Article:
See the spreadsheet for details. This spreadsheet contains a new sheet for standard deviations across all sampled jobs and node types, helpful in identifying and considering cross-sections where durations most vary. It should be noted, however, that the overall means by node type show a similar pattern to means when filtering for the jobs with least variance, so taking the mean overall still appears to be the best measurement available.

Instance typeexecutors (n)max vcpu (c)max mem(G) (m)min vcpu (c/n)min mem(G) (m/n)instances (i)total executors (n*i)build duration mean (min)build duration SD (min)cpu (system,user) %99
m1.medium12424141414.157.56unknown
m1.xlarge4816242810.345.2953-55%
bigram-4483629148.983.4450%
bigram-668361.336168.383.3352%

This report shows no relevant difference in performance between the bigram configured with 4 executors and the one configured with 6. Taking a peak at the 99th percentile for cpu % (system,user) for integration-slave-docker-1034 (the bigram-6) during this same period shows that we might be able to tune the executors higher still.

Now that the integration project quota has been increased, I'll plan to start up a few more bigrams now that are quota has been increased, configure a couple with 7 executors, collect more data in the coming days, and continue to report here.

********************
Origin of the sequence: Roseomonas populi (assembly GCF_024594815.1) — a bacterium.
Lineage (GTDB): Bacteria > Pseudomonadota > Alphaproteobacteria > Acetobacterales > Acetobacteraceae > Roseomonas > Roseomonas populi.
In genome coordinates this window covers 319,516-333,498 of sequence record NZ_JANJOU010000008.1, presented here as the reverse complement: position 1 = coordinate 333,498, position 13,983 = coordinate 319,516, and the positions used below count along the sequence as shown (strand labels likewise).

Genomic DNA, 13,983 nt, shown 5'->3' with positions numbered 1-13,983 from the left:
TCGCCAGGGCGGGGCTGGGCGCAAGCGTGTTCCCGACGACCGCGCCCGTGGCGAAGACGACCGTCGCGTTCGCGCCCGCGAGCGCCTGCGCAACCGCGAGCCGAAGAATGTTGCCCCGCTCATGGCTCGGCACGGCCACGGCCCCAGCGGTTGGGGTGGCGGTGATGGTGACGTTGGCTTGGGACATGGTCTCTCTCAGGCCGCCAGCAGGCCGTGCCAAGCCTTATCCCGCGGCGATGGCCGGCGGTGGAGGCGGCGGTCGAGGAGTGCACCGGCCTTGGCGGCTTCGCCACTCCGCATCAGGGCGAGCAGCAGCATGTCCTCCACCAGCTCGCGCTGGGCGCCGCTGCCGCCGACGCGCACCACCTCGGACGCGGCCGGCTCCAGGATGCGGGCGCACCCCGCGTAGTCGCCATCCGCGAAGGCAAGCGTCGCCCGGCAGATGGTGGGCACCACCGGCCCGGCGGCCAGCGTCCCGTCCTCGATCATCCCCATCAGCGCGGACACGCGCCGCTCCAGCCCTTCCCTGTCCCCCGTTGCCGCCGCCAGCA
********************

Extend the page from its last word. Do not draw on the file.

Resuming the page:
Mentioned in SAL (#wikimedia-releng) [2018-09-20T23:20:13Z] <marxarelli> taking integration-slave-docker-1004/1005 offline for replacement (T202160)

dduvall added a comment.EditedSep 24 2018, 11:59 PM

Now that the integration project quota has been increased, I'll plan to start up a few more bigrams now that are quota has been increased, configure a couple with 7 executors, collect more data in the coming days, and continue to report here.

Results for builds between 2018-09-24T00:00:00Z and 2018-09-24T23:20:00Z that include two new bigram instances w/ 7 executors. As with the other tables, see the spreadsheet for a detailed report.

Instance typeexecutors (n)max vcpu (c)max mem(G) (m)min vcpu (c/n)min mem(G) (m/n)instances (i)total executors (n*i)build duration mean (min)build duration SD (min)cpu (system,user) %99
m1.medium12424141414.877.96unknown
m1.xlarge4816242811.816.2160-67%
bigram-4483629148.012.9050%
bigram-668361.336168.403.3448%
bigram-778361.145.1421410.374.5471%

This new report includes stats for two new bigram-7 instances put into the pool which are both bigram instances configured with 7 Jenkins executors. This new report also includes a new breakdown by percentile for each node type, showing the types to perform very similarly for builds below the 20th percentile in duration, and then diverging into the 40th percentile and above of mean duration. At the 80th percentile, the performance gains of all bigram instance configurations are largest. At the 90th percentile mark, both bigram-6 and bigram-7 start to perform a bit worse on average.

In talking this report over with the rest of Release Engineering this morning, I think we'll conclude this experiment for the moment and migrate all m4executor nodes to bigram instances configured with 6 executors. The data shows them to be comparable to the bigram-4 configuration in all but the very highest percentile of mean build durations, and they provide 50% more executor capacity.

We should think about repeating this kind of analysis each month as CI conditions change. It only takes 5-10 minutes to compile a report using the script saved with each report, and the stats have been an invaluable source with which to inform this configuration change. With so many moving parts in CI these days, I think it's prudent we go by the numbers.